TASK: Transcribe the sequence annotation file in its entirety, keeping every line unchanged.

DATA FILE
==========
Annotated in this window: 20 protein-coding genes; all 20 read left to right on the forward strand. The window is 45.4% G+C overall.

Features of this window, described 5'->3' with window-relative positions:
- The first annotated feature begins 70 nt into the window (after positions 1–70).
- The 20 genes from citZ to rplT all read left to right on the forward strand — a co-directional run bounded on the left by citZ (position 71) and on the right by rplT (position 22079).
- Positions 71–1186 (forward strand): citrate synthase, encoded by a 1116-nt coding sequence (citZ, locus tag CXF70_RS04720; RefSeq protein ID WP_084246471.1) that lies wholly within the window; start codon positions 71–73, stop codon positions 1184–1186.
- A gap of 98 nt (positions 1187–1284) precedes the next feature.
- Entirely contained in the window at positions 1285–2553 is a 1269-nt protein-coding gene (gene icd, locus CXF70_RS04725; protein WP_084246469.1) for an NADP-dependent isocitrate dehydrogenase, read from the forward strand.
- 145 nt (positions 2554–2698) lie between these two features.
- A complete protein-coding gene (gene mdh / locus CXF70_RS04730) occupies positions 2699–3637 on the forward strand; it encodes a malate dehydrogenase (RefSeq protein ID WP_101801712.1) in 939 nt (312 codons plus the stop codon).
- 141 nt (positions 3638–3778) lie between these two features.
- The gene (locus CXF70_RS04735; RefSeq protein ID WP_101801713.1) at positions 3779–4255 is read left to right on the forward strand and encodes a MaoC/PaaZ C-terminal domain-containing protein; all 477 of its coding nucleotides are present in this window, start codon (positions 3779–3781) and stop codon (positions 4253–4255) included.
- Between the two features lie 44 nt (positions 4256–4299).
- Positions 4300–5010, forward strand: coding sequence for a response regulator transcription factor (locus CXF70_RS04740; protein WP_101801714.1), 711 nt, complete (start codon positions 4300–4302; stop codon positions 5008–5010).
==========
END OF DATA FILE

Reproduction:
Annotated in this window: 20 protein-coding genes; all 20 read left to right on the forward strand. The window is 45.4% G+C overall.

Features of this window, described 5'->3' with window-relative positions:
- The first annotated feature begins 70 nt into the window (after positions 1–70).
- The 20 genes from citZ to rplT all read left to right on the forward strand — a co-directional run bounded on the left by citZ (position 71) and on the right by rplT (position 22079).
- Positions 71–1186 (forward strand): citrate synthase, encoded by a 1116-nt coding sequence (citZ, locus tag CXF70_RS04720; RefSeq protein ID WP_084246471.1) that lies wholly within the window; start codon positions 71–73, stop codon positions 1184–1186.
- A gap of 98 nt (positions 1187–1284) precedes the next feature.
- Entirely contained in the window at positions 1285–2553 is a 1269-nt protein-coding gene (gene icd, locus CXF70_RS04725; protein WP_084246469.1) for an NADP-dependent isocitrate dehydrogenase, read from the forward strand.
- 145 nt (positions 2554–2698) lie between these two features.
- A complete protein-coding gene (gene mdh / locus CXF70_RS04730) occupies positions 2699–3637 on the forward strand; it encodes a malate dehydrogenase (RefSeq protein ID WP_101801712.1) in 939 nt (312 codons plus the stop codon).
- 141 nt (positions 3638–3778) lie between these two features.
- The gene (locus CXF70_RS04735; RefSeq protein ID WP_101801713.1) at positions 3779–4255 is read left to right on the forward strand and encodes a MaoC/PaaZ C-terminal domain-containing protein; all 477 of its coding nucleotides are present in this window, start codon (positions 3779–3781) and stop codon (positions 4253–4255) included.
- Between the two features lie 44 nt (positions 4256–4299).
- Positions 4300–5010, forward strand: coding sequence for a response regulator transcription factor (locus CXF70_RS04740; protein WP_101801714.1), 711 nt, complete (start codon positions 4300–4302; stop codon positions 5008–5010).